Black farmers do not need Obama campaign histrionics

Why should farmers of any color or creed get special attention over others? (Article, “Obama, Harkin write to Bush about USDA stance on black farmers,” Oct. 5.) One thing that must happen in this country is that we treat all people the same. By constantly advocating for the “inability” of minorities to conform to ideals, deadlines and achievement levels we as a nation have doomed minorities to a life of dependency and entitlement. In my family it was drilled into us that to succeed it is necessary to learn the ways of the greater society and then employ those methods and processes with greater zeal and accuracy …

As I went to a couple of properties yesterday to prepare them for an open house and showing for rental in Columbus, Ohio, I saw four black-owned landscaping company trucks with at least three workers each. It gave me a sense that somewhere in our city there is an entrepreneurial spirit spreading and teaching black young men that their futures are not determined by white men or evil corporations or liberal politicians but by the effort they put into their own vision. …

The farmers Sen. Obama is trying to help can do their own lobbying and submit their own class-action lawsuit if need be. They don’t need election-minded histrionics to convince any party of injustice. If Congress needs to, it will write a comprehensive bill based on the facts, not pork-barrel entitlements for votes. …

Ashville, Ohio

Chamber outspending everyone on lobbying
From Jon Haber, CEO, American Association for Justice

U.S. Chamber of Commerce Institute for Legal Reform President Lisa Rickard complained bitterly about lobbying on Capitol Hill. The objects of Ms. Rickard’s ire were attorneys who had dared to meet their congressional representatives (letter to the editor, “Trial lawyers storm Capitol,” Oct. 3).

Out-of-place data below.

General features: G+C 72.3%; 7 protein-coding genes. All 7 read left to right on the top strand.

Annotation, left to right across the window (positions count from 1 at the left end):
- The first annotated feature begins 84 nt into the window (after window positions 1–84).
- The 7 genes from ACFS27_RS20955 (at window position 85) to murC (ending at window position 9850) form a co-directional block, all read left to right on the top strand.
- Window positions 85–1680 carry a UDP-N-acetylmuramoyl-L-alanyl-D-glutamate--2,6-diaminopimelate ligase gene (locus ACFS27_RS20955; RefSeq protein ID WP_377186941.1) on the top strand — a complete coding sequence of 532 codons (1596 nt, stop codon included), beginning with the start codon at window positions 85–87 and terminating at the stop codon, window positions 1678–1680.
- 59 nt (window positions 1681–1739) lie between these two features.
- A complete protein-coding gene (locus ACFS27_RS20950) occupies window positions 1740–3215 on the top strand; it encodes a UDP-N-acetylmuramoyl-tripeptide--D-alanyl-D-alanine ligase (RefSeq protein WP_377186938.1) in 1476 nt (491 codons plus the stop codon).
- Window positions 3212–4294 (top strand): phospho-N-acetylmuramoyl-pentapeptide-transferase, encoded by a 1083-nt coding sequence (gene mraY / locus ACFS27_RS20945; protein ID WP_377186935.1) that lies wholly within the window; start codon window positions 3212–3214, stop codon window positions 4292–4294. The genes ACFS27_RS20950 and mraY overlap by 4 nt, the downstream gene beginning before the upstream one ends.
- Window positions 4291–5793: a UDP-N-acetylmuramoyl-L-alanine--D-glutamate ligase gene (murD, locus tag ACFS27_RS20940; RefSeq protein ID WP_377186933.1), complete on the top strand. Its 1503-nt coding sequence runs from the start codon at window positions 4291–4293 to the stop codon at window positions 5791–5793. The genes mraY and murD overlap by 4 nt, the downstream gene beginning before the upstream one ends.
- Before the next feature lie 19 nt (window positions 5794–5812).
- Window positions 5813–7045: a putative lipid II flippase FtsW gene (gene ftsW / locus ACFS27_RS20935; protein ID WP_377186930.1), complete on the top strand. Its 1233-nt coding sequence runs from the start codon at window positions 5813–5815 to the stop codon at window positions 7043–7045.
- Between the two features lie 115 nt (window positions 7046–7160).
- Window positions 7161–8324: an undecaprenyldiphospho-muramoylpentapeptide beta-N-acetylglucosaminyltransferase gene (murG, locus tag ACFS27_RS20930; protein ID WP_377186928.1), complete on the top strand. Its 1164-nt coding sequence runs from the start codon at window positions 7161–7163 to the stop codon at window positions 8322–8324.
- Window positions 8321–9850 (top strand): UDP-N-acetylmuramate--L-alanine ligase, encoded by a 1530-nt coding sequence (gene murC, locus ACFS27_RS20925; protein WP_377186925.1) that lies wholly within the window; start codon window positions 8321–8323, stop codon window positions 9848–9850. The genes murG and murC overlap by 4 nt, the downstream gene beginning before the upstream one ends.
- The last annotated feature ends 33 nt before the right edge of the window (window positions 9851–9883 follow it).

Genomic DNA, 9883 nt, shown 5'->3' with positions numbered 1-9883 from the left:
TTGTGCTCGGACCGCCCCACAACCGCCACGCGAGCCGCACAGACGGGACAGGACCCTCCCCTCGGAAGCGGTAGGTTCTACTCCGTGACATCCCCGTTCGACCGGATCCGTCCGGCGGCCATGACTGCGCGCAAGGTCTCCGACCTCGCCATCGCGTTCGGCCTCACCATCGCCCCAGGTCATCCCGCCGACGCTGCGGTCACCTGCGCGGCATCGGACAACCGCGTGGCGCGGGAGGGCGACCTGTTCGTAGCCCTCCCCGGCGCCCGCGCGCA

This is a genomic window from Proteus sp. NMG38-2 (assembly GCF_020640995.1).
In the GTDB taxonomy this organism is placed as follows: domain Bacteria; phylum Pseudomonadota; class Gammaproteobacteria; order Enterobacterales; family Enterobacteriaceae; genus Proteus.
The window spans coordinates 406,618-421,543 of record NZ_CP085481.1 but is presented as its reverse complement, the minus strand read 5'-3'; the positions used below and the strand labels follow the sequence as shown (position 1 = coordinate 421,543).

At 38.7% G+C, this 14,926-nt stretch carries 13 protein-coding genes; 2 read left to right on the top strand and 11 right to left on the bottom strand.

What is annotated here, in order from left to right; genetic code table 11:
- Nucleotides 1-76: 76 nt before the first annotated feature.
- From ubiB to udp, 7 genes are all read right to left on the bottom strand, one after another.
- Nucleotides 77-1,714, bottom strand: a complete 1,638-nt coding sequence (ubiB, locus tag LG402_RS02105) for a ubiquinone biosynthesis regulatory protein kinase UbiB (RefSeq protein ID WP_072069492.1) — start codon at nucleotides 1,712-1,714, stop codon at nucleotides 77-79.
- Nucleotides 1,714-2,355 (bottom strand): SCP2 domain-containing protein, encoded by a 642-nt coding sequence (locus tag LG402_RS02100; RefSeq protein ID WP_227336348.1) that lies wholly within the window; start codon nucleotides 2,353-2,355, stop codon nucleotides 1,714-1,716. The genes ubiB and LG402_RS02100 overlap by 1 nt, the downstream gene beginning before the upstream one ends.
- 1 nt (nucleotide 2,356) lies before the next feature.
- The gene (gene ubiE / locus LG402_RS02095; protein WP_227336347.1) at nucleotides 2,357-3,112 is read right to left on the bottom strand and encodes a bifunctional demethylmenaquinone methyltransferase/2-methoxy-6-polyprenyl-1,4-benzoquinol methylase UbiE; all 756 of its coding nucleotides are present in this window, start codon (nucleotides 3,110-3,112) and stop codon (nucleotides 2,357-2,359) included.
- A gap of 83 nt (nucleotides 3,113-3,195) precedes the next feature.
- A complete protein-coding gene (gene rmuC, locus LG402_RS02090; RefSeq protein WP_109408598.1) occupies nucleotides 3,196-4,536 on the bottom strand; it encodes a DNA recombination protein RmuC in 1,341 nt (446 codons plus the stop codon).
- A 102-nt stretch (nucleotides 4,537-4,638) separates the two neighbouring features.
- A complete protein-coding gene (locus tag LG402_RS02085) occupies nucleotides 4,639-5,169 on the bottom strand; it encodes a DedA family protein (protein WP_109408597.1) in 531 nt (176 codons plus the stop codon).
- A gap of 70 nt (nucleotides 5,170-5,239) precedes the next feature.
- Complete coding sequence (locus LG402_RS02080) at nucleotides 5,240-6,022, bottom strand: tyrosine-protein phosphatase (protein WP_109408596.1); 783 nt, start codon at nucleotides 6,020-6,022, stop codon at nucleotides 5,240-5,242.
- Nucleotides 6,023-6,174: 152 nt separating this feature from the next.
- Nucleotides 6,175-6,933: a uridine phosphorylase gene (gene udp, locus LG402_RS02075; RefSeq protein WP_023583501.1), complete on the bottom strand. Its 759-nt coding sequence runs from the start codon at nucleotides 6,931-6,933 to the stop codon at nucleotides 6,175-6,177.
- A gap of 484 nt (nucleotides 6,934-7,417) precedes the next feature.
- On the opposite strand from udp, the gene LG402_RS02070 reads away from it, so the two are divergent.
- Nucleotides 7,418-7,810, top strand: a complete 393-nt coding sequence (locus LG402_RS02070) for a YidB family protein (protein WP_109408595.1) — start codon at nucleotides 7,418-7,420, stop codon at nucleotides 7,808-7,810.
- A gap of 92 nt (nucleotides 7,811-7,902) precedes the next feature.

The irony is, of course, that no one invests more in lobbying than Ms. Rickard’s group. According to the Center for Responsive Politics, over the last decade the U.S. Chamber of Commerce and its fake “think tank,” the Institute for Legal Reform, have plowed more than $338 million into lobbying Congress. Its largesse has been double that of any corporation, association or trade group in the country.

In fact, this lobbying is a moneymaker for Ms. Rickard. The chamber has made a fortune shilling for corporations in return for massive contributions and board seats for President Tom Donohue. In 2001, The Wall Street Journal noted that Mr. Donohue’s most effective coffer-filling innovation had been “to offer individual companies and industries the chance to use the chamber as a means of anonymously pursuing their own political ends.”

Whether it was pharmaceutical manufacturers paying $1 million each to undermine the Medicare prescription drug bill, or auto manufacturers trying to avoid liability for defective products, Ms. Rickard and Mr. Donohue have offered a front for everyone and anyone with a suitcase of money. It doesn’t even have to be an American company, as Boeing found out when the chamber went to work for Airbus. If your money’s good, it’s good enough for the chamber.